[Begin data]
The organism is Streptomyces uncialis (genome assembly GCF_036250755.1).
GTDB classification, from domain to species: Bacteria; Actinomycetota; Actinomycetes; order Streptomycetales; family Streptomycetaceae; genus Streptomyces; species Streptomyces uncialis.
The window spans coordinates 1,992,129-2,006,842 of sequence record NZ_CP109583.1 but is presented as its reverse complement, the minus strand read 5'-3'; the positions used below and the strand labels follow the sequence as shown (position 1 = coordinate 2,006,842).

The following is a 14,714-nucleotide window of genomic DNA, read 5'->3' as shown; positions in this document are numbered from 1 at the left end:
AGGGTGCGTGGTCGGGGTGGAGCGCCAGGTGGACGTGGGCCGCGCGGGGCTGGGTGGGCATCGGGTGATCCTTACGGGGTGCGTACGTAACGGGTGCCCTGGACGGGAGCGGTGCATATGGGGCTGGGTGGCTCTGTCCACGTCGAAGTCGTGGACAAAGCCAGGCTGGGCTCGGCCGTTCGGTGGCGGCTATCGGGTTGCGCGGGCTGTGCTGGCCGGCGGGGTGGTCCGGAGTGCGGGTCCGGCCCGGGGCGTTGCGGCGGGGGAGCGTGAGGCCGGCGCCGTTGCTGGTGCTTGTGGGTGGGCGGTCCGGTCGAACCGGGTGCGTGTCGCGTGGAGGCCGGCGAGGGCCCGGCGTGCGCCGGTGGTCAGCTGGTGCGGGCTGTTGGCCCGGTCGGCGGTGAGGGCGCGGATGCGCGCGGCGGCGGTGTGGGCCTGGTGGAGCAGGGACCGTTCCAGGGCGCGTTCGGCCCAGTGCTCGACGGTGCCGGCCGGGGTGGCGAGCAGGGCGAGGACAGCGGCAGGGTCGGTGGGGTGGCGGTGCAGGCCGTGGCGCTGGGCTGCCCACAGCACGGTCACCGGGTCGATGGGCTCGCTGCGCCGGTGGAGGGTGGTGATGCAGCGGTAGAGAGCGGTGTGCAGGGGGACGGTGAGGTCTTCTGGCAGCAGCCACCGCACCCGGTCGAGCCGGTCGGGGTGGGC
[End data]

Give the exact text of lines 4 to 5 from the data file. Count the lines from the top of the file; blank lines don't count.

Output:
The following is a 14,714-nucleotide window of genomic DNA, read 5'->3' as shown; positions in this document are numbered from 1 at the left end:
AGGGTGCGTGGTCGGGGTGGAGCGCCAGGTGGACGTGGGCCGCGCGGGGCTGGGTGGGCATCGGGTGATCCTTACGGGGTGCGTACGTAACGGGTGCCCTGGACGGGAGCGGTGCATATGGGGCTGGGTGGCTCTGTCCACGTCGAAGTCGTGGACAAAGCCAGGCTGGGCTCGGCCGTTCGGTGGCGGCTATCGGGTTGCGCGGGCTGTGCTGGCCGGCGGGGTGGTCCGGAGTGCGGGTCCGGCCCGGGGCGTTGCGGCGGGGGAGCGTGAGGCCGGCGCCGTTGCTGGTGCTTGTGGGTGGGCGGTCCGGTCGAACCGGGTGCGTGTCGCGTGGAGGCCGGCGAGGGCCCGGCGTGCGCCGGTGGTCAGCTGGTGCGGGCTGTTGGCCCGGTCGGCGGTGAGGGCGCGGATGCGCGCGGCGGCGGTGTGGGCCTGGTGGAGCAGGGACCGTTCCAGGGCGCGTTCGGCCCAGTGCTCGACGGTGCCGGCCGGGGTGGCGAGCAGGGCGAGGACAGCGGCAGGGTCGGTGGGGTGGCGGTGCAGGCCGTGGCGCTGGGCTGCCCACAGCACGGTCACCGGGTCGATGGGCTCGCTGCGCCGGTGGAGGGTGGTGATGCAGCGGTAGAGAGCGGTGTGCAGGGGGACGGTGAGGTCTTCTGGCAGCAGCCACCGCACCCGGTCGAGCCGGTCGGGGTGGGC